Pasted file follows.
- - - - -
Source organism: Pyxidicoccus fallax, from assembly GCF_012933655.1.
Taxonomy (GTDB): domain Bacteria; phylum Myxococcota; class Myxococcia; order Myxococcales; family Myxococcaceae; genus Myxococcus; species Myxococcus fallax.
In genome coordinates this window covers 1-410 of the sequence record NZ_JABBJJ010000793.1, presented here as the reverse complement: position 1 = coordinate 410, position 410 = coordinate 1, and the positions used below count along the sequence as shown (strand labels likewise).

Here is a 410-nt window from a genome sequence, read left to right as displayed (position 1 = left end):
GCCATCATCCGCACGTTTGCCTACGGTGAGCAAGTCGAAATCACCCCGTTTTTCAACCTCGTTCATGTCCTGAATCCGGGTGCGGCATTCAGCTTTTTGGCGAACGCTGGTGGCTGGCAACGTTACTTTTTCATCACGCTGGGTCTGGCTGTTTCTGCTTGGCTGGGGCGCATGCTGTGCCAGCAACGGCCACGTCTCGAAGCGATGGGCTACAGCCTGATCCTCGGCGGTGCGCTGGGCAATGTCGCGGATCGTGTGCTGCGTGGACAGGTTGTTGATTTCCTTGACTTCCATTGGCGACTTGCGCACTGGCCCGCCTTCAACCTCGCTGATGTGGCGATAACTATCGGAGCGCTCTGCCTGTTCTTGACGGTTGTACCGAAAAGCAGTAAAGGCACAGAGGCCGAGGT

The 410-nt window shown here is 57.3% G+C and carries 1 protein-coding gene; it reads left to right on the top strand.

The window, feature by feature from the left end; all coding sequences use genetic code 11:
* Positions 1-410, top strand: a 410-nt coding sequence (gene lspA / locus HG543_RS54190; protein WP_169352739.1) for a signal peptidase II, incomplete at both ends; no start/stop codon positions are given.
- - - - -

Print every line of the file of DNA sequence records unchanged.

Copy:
Source organism: Pyxidicoccus fallax, from assembly GCF_012933655.1.
Taxonomy (GTDB): domain Bacteria; phylum Myxococcota; class Myxococcia; order Myxococcales; family Myxococcaceae; genus Myxococcus; species Myxococcus fallax.
In genome coordinates this window covers 1-410 of the sequence record NZ_JABBJJ010000793.1, presented here as the reverse complement: position 1 = coordinate 410, position 410 = coordinate 1, and the positions used below count along the sequence as shown (strand labels likewise).

Here is a 410-nt window from a genome sequence, read left to right as displayed (position 1 = left end):
GCCATCATCCGCACGTTTGCCTACGGTGAGCAAGTCGAAATCACCCCGTTTTTCAACCTCGTTCATGTCCTGAATCCGGGTGCGGCATTCAGCTTTTTGGCGAACGCTGGTGGCTGGCAACGTTACTTTTTCATCACGCTGGGTCTGGCTGTTTCTGCTTGGCTGGGGCGCATGCTGTGCCAGCAACGGCCACGTCTCGAAGCGATGGGCTACAGCCTGATCCTCGGCGGTGCGCTGGGCAATGTCGCGGATCGTGTGCTGCGTGGACAGGTTGTTGATTTCCTTGACTTCCATTGGCGACTTGCGCACTGGCCCGCCTTCAACCTCGCTGATGTGGCGATAACTATCGGAGCGCTCTGCCTGTTCTTGACGGTTGTACCGAAAAGCAGTAAAGGCACAGAGGCCGAGGT

The 410-nt window shown here is 57.3% G+C and carries 1 protein-coding gene; it reads left to right on the top strand.

The window, feature by feature from the left end; all coding sequences use genetic code 11:
* Positions 1-410, top strand: a 410-nt coding sequence (gene lspA / locus HG543_RS54190; protein WP_169352739.1) for a signal peptidase II, incomplete at both ends; no start/stop codon positions are given.